If you can’t eat or swallow, your doctor or nurse will insert a thin plastic tube through your nostril, down your esophagus, and into your stomach.
If you can’t eat or swallow, you may need to have a nasogastric tube inserted. This process is known as nasogastric (NG) intubation. During NG intubation, your doctor or nurse will insert a thin plastic tube through your nostril, down your esophagus, and into your stomach.
Once this tube is in place, they can use it to give you food and medicine. They can also use it to remove things from your stomach, such as toxic substances or a sample of your stomach contents.
NG intubation is most commonly used for the following reasons:
- delivering medication
- removing and evaluating stomach contents
- administering radiographic contrast for imaging studies
- decompressing blockages
It’s also used to help treat some premature infants.
Your doctor or nurse can give you food and medicine through an NG tube. They can also apply suction to it, allowing them to remove contents from your stomach.
For example, your doctor may use NG intubation to help treat accidental poisoning or drug overdose. If you’ve swallowed something harmful, they can use an NG tube to remove it from your stomach, or to deliver treatments.
For instance, they may administer activated charcoal through your NG tube to help absorb the harmful substance. This can help lower your chances of a severe reaction.
Your doctor or nurse can also use an NG tube to:
- remove a sample of your stomach contents for analysis
- remove some of your stomach contents to the relieve the pressure on an intestinal obstruction or blockage
- remove blood from your stomach
An NG tube insertion typically occurs in either a hospital or your home. In most cases, you won’t need to take any special steps to prepare.
Right before it’s inserted, you may need to blow your nose and take a few sips of water.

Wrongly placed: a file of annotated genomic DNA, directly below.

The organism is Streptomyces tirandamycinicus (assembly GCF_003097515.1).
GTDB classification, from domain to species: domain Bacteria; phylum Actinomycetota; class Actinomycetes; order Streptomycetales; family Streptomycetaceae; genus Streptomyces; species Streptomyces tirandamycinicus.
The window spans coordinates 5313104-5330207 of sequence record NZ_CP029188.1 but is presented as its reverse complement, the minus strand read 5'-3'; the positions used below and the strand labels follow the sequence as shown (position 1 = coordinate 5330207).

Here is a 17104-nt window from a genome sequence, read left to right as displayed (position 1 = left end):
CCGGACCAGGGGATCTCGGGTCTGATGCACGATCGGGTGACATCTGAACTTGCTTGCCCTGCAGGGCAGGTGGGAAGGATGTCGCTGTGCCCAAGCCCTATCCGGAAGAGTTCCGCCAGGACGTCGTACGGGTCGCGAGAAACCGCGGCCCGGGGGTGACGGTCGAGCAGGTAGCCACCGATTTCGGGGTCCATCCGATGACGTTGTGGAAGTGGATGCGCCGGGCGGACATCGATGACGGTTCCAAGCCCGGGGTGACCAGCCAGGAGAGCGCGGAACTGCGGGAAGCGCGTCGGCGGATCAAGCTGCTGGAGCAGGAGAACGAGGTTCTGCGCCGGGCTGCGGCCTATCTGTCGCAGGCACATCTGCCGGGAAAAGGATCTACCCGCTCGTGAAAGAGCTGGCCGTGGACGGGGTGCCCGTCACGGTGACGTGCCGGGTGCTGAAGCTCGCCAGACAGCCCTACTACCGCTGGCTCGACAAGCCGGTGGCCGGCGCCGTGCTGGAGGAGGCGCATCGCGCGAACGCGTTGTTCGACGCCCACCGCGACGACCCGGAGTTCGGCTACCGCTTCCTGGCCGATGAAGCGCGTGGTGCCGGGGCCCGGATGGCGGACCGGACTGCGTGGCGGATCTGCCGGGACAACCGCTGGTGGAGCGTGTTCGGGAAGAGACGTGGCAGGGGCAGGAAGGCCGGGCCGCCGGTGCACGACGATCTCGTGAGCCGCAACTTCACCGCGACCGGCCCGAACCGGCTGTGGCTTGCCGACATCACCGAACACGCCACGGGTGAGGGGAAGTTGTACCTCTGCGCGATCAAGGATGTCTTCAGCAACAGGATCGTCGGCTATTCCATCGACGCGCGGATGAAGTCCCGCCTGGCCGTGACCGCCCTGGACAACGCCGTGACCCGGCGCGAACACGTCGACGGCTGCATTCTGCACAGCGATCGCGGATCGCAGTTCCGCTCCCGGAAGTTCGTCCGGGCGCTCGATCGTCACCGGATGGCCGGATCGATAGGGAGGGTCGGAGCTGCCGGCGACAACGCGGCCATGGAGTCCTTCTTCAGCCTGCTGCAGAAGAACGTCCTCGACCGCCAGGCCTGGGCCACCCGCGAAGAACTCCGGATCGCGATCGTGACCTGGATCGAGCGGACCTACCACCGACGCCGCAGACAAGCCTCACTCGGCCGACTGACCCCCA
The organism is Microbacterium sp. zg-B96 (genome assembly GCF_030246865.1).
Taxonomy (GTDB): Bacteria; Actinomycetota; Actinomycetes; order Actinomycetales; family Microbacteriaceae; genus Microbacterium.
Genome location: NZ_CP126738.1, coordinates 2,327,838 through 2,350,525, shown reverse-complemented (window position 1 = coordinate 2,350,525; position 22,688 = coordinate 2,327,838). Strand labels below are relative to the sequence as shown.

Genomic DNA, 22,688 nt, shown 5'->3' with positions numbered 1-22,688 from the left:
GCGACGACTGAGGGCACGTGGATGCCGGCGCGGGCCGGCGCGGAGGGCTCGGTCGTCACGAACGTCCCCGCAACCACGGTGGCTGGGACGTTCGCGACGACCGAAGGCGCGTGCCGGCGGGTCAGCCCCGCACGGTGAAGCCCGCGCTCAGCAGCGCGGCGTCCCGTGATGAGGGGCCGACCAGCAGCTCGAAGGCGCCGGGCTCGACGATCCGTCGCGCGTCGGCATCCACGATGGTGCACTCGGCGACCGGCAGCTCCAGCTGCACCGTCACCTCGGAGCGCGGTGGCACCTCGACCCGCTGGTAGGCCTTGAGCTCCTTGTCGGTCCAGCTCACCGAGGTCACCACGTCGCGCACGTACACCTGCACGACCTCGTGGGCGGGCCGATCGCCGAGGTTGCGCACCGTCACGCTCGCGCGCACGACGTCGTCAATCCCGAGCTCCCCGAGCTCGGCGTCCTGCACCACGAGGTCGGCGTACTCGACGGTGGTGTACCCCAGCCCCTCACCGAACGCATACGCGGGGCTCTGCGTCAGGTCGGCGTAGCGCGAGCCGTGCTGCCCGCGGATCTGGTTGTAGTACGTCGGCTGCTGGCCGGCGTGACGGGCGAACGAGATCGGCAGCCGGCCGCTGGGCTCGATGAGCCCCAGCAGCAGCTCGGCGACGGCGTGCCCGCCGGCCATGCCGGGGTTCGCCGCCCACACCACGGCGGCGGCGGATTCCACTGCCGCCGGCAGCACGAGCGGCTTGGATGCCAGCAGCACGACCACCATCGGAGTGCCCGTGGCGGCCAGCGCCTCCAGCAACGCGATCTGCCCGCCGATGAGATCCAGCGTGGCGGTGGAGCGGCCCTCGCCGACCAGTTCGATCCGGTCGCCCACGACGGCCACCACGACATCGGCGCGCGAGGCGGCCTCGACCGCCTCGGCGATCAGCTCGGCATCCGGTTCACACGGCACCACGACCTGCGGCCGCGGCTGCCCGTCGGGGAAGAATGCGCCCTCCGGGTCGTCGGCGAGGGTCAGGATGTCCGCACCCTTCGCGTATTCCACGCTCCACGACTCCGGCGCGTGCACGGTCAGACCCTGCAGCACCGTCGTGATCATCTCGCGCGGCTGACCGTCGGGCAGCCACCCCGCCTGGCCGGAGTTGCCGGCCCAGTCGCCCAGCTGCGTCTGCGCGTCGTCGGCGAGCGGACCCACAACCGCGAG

Your healthcare provider will insert your NG tube while you’re lying down in a bed with the head elevated or sitting in a chair. Before they insert the tube, they will apply some lubrication to it and likely some numbing medication as well.
They will likely ask you to bend your head, neck, and body at various angles as they thread the tube through your nostril, down your esophagus, and into your stomach. These movements can help ease the tube into position with minimal discomfort.
They may also ask you to swallow or take small sips of water when the tube reaches your esophagus to help it slide into your stomach.
Once your NG tube is in place, your healthcare provider will take steps to check its placement. For example, they might try to draw fluid out of your stomach. Or they might insert air through the tube, while listening to your stomach with a stethoscope.
To keep your NG tube in place, your care provider will likely secure it to your face with a piece of tape. They can reposition it if it feels uncomfortable.
If you can’t eat or drink, NG intubation and feeding can help you get the nutrition and medications you need. NG intubation can also help your doctor treat an intestinal obstruction in ways that are less invasive than intestinal surgery.
They can also use it to collect a sample of your stomach contents for analysis, which can help them diagnose certain conditions.
If your NG tube isn’t inserted properly, it can potentially injure the tissue inside your nose, sinuses, throat, esophagus, or stomach.
This is why placement of the NG tube is checked and confirmed to be in the correct location before any other action is performed.
NG tube feeding can also potentially cause:
- abdominal cramping
- abdominal swelling
- regurgitation of food or medicine
Your NG tube can also potentially become blocked, torn, or dislodged. This can lead to additional complications. Using an NG tube for too long can also cause ulcers or infections in your sinuses, throat, esophagus, or stomach.
If you need long-term tube feedings, your doctor will likely recommend a gastrostomy tube. They can surgically implant a gastrostomy tube in your abdomen to allow food to be introduced directly into your stomach.
To lower your risk of complications from NG intubation and feeding, your healthcare team will:
- ensure the tube is always taped securely to your face
- check the tube for signs of leakage, blockage, and kinks
- elevate your head during feedings and for an hour afterwards
- watch for signs of irritation, ulceration, and infection
- keep your nose and mouth clean
- monitor your hydration and nutrition status regularly
- check electrolyte levels through regular blood tests
- make sure drainage bag is regularly emptied, if applicable
Ask your healthcare provider for more information about your specific treatment plan and outlook.